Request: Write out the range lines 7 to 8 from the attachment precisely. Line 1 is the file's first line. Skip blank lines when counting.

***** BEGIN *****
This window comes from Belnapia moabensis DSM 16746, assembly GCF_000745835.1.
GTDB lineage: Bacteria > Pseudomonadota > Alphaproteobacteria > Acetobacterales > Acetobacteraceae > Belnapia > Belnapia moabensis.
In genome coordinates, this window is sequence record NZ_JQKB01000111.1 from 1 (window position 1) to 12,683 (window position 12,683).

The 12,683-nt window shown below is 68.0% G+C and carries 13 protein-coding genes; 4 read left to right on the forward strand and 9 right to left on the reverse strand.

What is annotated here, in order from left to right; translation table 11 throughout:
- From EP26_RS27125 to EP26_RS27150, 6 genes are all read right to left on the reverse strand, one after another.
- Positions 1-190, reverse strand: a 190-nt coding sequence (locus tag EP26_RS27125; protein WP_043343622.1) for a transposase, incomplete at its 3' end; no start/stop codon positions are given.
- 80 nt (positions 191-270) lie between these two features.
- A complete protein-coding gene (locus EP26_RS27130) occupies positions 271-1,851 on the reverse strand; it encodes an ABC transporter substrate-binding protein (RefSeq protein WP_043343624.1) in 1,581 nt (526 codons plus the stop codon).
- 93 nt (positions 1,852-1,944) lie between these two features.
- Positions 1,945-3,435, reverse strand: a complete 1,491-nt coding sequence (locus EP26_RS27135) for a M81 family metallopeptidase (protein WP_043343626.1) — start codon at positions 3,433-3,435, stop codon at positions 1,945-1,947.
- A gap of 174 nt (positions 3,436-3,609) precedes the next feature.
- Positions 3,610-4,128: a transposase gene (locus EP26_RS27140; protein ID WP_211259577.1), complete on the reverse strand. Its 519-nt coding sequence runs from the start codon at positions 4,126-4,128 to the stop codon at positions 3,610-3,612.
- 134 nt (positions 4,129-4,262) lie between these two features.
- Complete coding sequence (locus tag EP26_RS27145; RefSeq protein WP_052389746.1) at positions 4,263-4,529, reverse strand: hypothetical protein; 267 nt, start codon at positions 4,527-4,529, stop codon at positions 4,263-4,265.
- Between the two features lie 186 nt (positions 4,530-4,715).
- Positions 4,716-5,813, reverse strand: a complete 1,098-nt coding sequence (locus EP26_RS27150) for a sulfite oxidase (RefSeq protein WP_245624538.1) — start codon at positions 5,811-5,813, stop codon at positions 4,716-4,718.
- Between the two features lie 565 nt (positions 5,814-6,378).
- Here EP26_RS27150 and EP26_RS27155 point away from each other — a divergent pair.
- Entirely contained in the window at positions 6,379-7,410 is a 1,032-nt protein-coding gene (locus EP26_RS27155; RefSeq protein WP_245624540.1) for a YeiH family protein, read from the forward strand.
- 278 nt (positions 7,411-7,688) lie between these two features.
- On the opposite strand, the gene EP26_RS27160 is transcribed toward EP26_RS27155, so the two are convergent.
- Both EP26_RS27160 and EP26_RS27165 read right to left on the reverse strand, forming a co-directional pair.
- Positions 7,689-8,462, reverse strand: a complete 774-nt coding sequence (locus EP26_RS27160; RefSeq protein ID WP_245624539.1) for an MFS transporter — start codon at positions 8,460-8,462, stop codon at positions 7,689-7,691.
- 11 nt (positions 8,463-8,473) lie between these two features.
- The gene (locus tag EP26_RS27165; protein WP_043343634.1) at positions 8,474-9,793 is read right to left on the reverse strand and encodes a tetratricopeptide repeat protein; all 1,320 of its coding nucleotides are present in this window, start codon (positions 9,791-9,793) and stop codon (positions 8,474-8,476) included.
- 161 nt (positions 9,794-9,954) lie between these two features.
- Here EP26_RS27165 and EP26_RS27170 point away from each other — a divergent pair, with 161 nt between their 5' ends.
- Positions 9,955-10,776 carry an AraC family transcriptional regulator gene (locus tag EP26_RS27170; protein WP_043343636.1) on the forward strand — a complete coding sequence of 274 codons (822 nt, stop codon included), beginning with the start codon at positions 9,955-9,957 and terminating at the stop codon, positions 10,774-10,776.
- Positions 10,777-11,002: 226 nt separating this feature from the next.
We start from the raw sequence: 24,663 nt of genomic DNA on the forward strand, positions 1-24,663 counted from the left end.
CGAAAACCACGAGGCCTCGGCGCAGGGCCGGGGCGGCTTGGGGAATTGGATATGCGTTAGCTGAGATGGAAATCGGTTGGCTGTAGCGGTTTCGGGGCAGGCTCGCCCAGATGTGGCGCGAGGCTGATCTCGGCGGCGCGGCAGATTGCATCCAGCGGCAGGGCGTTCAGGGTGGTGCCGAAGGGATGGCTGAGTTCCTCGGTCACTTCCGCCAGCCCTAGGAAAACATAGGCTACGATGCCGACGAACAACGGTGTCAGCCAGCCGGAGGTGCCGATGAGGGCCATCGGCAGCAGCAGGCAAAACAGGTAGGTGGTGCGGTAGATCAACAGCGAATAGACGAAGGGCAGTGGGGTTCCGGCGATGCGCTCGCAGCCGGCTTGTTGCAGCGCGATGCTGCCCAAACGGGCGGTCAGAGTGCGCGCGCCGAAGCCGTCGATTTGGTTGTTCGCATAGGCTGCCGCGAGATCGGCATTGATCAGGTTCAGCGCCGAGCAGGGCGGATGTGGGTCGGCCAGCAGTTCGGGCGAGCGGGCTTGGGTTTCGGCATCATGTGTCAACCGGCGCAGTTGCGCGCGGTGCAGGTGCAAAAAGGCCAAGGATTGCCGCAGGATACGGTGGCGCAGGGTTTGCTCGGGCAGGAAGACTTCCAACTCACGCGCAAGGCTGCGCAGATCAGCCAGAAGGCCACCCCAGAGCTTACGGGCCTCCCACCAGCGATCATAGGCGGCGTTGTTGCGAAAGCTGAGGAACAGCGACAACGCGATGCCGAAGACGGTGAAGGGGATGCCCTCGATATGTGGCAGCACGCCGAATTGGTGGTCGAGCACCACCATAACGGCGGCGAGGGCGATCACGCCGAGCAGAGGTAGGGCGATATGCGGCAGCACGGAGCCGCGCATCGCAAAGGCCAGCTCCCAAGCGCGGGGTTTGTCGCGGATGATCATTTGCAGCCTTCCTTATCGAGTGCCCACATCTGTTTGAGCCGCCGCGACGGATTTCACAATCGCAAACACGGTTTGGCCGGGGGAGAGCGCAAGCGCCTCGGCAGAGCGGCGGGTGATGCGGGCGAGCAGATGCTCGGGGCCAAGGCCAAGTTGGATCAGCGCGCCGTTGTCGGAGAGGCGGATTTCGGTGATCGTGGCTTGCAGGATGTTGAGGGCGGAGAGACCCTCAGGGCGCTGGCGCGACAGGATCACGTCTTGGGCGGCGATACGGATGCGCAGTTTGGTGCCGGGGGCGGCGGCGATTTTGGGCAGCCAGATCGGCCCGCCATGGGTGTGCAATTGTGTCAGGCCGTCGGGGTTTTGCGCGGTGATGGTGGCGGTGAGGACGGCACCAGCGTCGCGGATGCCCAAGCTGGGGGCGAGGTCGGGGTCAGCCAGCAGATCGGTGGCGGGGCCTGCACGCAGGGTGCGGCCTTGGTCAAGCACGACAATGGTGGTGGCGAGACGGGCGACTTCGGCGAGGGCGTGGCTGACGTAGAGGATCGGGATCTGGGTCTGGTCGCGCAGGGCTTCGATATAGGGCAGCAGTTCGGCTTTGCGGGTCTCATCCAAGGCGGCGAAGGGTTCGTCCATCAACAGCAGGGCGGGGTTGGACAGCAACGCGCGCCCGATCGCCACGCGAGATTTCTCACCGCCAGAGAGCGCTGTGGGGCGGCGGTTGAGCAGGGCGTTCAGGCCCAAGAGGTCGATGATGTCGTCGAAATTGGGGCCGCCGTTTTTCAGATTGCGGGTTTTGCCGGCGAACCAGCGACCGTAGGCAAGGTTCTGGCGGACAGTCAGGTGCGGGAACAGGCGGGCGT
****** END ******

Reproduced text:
- Positions 1-190, reverse strand: a 190-nt coding sequence (locus tag EP26_RS27125; protein WP_043343622.1) for a transposase, incomplete at its 3' end; no start/stop codon positions are given.
- 80 nt (positions 191-270) lie between these two features.